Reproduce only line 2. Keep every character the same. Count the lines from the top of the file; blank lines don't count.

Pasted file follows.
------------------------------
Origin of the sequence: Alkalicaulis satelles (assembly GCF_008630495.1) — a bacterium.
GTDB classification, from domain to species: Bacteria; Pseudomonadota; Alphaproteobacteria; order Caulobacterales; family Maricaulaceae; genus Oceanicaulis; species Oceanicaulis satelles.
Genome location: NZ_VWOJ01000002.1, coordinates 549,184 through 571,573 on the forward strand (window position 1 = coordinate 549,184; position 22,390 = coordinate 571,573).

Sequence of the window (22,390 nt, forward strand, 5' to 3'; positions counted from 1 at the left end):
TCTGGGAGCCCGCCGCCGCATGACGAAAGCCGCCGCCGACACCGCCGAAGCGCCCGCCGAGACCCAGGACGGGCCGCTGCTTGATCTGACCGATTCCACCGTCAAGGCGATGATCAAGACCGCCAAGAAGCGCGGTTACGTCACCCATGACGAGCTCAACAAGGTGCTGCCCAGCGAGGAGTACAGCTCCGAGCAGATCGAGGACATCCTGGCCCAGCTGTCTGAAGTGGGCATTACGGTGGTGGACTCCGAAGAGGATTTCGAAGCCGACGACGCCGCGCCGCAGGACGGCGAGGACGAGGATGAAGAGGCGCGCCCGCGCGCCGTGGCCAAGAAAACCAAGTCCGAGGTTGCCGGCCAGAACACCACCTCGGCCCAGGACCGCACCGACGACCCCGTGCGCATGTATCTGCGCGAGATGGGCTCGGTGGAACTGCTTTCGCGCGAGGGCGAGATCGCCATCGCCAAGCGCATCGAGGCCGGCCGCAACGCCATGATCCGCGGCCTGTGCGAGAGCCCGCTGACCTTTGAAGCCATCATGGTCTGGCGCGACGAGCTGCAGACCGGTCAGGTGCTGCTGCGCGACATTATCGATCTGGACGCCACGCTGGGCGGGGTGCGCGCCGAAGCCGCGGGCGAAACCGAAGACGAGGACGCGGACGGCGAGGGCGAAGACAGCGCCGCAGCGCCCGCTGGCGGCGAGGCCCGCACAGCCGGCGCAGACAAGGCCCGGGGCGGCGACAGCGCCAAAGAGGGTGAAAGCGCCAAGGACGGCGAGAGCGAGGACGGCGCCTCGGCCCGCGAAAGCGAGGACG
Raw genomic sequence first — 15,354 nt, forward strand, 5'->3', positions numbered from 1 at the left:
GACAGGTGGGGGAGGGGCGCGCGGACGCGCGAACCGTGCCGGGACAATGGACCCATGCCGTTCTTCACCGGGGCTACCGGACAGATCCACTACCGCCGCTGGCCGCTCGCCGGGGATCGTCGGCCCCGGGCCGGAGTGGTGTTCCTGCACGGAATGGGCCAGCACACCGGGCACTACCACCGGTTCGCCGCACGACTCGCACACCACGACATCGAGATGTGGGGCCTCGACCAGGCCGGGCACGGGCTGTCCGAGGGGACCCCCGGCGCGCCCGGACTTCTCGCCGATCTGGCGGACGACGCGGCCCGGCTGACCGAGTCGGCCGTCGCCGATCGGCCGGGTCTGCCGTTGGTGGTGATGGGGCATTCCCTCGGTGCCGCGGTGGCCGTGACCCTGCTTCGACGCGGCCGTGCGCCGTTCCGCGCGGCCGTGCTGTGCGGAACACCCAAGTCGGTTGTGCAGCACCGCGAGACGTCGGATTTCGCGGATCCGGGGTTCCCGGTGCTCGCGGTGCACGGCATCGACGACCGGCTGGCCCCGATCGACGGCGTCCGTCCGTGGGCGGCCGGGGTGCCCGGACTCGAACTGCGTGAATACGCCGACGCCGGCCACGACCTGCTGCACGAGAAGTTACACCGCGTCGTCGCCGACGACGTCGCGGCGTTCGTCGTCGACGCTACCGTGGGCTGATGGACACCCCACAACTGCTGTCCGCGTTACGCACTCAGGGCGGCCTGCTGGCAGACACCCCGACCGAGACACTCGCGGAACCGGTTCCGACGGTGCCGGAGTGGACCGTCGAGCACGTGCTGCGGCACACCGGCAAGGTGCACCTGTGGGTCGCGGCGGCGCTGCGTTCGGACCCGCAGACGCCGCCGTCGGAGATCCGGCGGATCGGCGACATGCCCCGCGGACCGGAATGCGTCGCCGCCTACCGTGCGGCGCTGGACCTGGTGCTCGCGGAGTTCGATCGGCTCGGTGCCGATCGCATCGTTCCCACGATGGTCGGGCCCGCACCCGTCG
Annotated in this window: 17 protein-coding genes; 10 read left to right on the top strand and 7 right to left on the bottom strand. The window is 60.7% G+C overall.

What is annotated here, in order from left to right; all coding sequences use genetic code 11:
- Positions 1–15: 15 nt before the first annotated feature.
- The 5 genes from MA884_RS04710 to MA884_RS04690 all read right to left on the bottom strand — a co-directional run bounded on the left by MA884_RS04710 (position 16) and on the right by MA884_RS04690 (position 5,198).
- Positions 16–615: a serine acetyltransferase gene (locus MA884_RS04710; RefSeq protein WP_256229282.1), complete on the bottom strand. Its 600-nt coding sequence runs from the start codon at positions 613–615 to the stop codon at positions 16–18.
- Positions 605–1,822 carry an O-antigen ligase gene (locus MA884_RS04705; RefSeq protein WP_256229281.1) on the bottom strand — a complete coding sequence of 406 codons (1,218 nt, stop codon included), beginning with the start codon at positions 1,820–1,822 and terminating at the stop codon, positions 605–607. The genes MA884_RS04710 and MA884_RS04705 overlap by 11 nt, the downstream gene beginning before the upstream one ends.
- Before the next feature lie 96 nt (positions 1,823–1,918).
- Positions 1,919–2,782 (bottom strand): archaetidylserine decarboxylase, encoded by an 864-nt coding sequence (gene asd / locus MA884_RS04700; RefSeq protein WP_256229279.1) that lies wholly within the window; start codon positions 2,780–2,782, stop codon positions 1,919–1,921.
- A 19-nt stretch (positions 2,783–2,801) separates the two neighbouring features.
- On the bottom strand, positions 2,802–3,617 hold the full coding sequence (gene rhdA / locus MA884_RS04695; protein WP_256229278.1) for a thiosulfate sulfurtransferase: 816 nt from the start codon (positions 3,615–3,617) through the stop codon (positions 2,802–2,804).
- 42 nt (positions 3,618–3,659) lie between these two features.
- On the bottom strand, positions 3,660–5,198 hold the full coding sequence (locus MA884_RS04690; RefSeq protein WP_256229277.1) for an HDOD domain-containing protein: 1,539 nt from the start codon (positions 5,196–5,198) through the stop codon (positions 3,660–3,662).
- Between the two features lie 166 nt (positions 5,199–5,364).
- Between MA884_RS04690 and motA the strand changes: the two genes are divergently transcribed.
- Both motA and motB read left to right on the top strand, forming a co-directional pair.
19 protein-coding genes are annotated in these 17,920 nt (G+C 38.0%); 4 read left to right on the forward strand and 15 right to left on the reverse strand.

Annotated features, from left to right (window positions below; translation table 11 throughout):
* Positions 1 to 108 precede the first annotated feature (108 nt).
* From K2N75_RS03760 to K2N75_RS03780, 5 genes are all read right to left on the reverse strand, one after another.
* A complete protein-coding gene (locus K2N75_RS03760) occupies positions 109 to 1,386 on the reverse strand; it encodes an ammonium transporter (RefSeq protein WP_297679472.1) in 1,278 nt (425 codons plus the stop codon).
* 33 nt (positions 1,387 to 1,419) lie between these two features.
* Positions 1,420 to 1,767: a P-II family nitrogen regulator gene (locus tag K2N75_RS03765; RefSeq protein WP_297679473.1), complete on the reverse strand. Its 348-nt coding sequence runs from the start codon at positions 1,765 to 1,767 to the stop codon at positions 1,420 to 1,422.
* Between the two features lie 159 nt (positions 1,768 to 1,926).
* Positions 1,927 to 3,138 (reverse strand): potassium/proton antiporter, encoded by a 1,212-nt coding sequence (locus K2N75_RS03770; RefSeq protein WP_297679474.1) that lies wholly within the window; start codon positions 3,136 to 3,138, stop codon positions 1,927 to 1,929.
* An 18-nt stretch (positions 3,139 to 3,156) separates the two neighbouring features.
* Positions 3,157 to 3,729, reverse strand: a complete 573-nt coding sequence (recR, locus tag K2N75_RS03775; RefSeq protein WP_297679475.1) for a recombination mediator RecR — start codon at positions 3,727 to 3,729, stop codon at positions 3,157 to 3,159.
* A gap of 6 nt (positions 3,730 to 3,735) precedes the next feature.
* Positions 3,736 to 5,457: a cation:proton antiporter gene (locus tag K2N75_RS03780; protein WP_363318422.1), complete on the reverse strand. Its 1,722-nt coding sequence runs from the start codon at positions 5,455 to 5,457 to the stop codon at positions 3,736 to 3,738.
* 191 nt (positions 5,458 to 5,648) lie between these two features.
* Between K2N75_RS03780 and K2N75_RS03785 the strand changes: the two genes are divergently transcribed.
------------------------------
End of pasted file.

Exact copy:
GTDB classification, from domain to species: Bacteria; Pseudomonadota; Alphaproteobacteria; order Caulobacterales; family Maricaulaceae; genus Oceanicaulis; species Oceanicaulis satelles.